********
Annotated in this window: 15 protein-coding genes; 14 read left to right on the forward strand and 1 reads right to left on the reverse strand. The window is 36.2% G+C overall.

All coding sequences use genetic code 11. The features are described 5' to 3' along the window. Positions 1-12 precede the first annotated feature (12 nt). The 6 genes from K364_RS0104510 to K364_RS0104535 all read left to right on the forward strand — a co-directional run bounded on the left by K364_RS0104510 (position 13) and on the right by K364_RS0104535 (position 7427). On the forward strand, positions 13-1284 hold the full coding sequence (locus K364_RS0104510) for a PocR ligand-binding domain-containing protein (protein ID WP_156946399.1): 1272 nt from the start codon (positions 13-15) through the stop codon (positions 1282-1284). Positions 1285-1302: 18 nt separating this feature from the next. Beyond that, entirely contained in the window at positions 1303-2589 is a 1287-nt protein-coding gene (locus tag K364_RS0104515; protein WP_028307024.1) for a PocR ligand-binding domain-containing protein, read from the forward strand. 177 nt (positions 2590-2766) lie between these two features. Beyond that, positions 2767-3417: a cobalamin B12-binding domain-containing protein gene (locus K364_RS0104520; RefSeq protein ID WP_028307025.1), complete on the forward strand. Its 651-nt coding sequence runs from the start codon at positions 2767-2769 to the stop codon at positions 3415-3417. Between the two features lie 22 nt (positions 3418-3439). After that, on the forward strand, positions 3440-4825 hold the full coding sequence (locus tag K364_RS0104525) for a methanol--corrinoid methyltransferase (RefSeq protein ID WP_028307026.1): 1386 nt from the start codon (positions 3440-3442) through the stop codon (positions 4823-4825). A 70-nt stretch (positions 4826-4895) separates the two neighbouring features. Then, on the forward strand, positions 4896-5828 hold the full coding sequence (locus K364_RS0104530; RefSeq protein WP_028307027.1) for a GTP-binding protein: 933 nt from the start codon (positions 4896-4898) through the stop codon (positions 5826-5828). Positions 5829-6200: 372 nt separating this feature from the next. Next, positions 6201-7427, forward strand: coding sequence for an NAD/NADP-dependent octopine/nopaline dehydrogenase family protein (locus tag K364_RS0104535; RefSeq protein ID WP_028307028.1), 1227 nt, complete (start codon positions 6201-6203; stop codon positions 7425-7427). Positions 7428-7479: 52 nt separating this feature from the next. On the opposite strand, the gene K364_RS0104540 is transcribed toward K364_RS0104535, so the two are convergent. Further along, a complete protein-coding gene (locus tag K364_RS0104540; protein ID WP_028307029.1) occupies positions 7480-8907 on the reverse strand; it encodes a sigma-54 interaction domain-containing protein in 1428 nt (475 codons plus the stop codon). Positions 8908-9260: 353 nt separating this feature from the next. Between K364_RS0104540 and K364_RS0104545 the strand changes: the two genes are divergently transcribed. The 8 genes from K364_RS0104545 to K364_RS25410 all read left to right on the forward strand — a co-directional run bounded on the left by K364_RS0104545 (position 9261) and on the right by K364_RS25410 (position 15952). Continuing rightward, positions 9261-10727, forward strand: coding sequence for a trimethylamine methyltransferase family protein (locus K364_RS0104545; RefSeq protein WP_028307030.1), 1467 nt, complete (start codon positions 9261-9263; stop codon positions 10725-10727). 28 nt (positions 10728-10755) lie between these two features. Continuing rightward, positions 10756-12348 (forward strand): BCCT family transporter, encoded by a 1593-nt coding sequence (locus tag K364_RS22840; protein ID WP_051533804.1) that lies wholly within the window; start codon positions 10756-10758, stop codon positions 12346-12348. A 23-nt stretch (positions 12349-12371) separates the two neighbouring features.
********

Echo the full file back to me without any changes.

Annotated in this window: 15 protein-coding genes; 14 read left to right on the forward strand and 1 reads right to left on the reverse strand. The window is 36.2% G+C overall.

All coding sequences use genetic code 11. The features are described 5' to 3' along the window. Positions 1-12 precede the first annotated feature (12 nt). The 6 genes from K364_RS0104510 to K364_RS0104535 all read left to right on the forward strand — a co-directional run bounded on the left by K364_RS0104510 (position 13) and on the right by K364_RS0104535 (position 7427). On the forward strand, positions 13-1284 hold the full coding sequence (locus K364_RS0104510) for a PocR ligand-binding domain-containing protein (protein ID WP_156946399.1): 1272 nt from the start codon (positions 13-15) through the stop codon (positions 1282-1284). Positions 1285-1302: 18 nt separating this feature from the next. Beyond that, entirely contained in the window at positions 1303-2589 is a 1287-nt protein-coding gene (locus tag K364_RS0104515; protein WP_028307024.1) for a PocR ligand-binding domain-containing protein, read from the forward strand. 177 nt (positions 2590-2766) lie between these two features. Beyond that, positions 2767-3417: a cobalamin B12-binding domain-containing protein gene (locus K364_RS0104520; RefSeq protein ID WP_028307025.1), complete on the forward strand. Its 651-nt coding sequence runs from the start codon at positions 2767-2769 to the stop codon at positions 3415-3417. Between the two features lie 22 nt (positions 3418-3439). After that, on the forward strand, positions 3440-4825 hold the full coding sequence (locus tag K364_RS0104525) for a methanol--corrinoid methyltransferase (RefSeq protein ID WP_028307026.1): 1386 nt from the start codon (positions 3440-3442) through the stop codon (positions 4823-4825). A 70-nt stretch (positions 4826-4895) separates the two neighbouring features. Then, on the forward strand, positions 4896-5828 hold the full coding sequence (locus K364_RS0104530; RefSeq protein WP_028307027.1) for a GTP-binding protein: 933 nt from the start codon (positions 4896-4898) through the stop codon (positions 5826-5828). Positions 5829-6200: 372 nt separating this feature from the next. Next, positions 6201-7427, forward strand: coding sequence for an NAD/NADP-dependent octopine/nopaline dehydrogenase family protein (locus tag K364_RS0104535; RefSeq protein ID WP_028307028.1), 1227 nt, complete (start codon positions 6201-6203; stop codon positions 7425-7427). Positions 7428-7479: 52 nt separating this feature from the next. On the opposite strand, the gene K364_RS0104540 is transcribed toward K364_RS0104535, so the two are convergent. Further along, a complete protein-coding gene (locus tag K364_RS0104540; protein ID WP_028307029.1) occupies positions 7480-8907 on the reverse strand; it encodes a sigma-54 interaction domain-containing protein in 1428 nt (475 codons plus the stop codon). Positions 8908-9260: 353 nt separating this feature from the next. Between K364_RS0104540 and K364_RS0104545 the strand changes: the two genes are divergently transcribed. The 8 genes from K364_RS0104545 to K364_RS25410 all read left to right on the forward strand — a co-directional run bounded on the left by K364_RS0104545 (position 9261) and on the right by K364_RS25410 (position 15952). Continuing rightward, positions 9261-10727, forward strand: coding sequence for a trimethylamine methyltransferase family protein (locus K364_RS0104545; RefSeq protein WP_028307030.1), 1467 nt, complete (start codon positions 9261-9263; stop codon positions 10725-10727). 28 nt (positions 10728-10755) lie between these two features. Continuing rightward, positions 10756-12348 (forward strand): BCCT family transporter, encoded by a 1593-nt coding sequence (locus tag K364_RS22840; protein ID WP_051533804.1) that lies wholly within the window; start codon positions 10756-10758, stop codon positions 12346-12348. A 23-nt stretch (positions 12349-12371) separates the two neighbouring features.